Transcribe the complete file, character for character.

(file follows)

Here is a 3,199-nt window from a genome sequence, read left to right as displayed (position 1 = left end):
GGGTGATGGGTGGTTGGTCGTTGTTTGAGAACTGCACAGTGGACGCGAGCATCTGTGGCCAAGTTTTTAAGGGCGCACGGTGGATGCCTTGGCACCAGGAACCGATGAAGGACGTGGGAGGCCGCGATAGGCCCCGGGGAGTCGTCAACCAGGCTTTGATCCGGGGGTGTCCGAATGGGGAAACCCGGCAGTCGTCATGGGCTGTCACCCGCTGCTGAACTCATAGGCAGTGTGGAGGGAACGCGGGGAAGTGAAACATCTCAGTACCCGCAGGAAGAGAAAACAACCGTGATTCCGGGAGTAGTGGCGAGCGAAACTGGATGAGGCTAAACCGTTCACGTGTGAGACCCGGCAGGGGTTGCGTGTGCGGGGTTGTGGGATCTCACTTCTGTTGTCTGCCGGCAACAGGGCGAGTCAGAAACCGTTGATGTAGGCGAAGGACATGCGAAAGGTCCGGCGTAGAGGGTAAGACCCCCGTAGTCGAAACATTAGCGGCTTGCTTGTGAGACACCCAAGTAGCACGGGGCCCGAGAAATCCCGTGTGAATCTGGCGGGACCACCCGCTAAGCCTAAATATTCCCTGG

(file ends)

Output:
Here is a 3,199-nt window from a genome sequence, read left to right as displayed (position 1 = left end):
GGGTGATGGGTGGTTGGTCGTTGTTTGAGAACTGCACAGTGGACGCGAGCATCTGTGGCCAAGTTTTTAAGGGCGCACGGTGGATGCCTTGGCACCAGGAACCGATGAAGGACGTGGGAGGCCGCGATAGGCCCCGGGGAGTCGTCAACCAGGCTTTGATCCGGGGGTGTCCGAATGGGGAAACCCGGCAGTCGTCATGGGCTGTCACCCGCTGCTGAACTCATAGGCAGTGTGGAGGGAACGCGGGGAAGTGAAACATCTCAGTACCCGCAGGAAGAGAAAACAACCGTGATTCCGGGAGTAGTGGCGAGCGAAACTGGATGAGGCTAAACCGTTCACGTGTGAGACCCGGCAGGGGTTGCGTGTGCGGGGTTGTGGGATCTCACTTCTGTTGTCTGCCGGCAACAGGGCGAGTCAGAAACCGTTGATGTAGGCGAAGGACATGCGAAAGGTCCGGCGTAGAGGGTAAGACCCCCGTAGTCGAAACATTAGCGGCTTGCTTGTGAGACACCCAAGTAGCACGGGGCCCGAGAAATCCCGTGTGAATCTGGCGGGACCACCCGCTAAGCCTAAATATTCCCTGG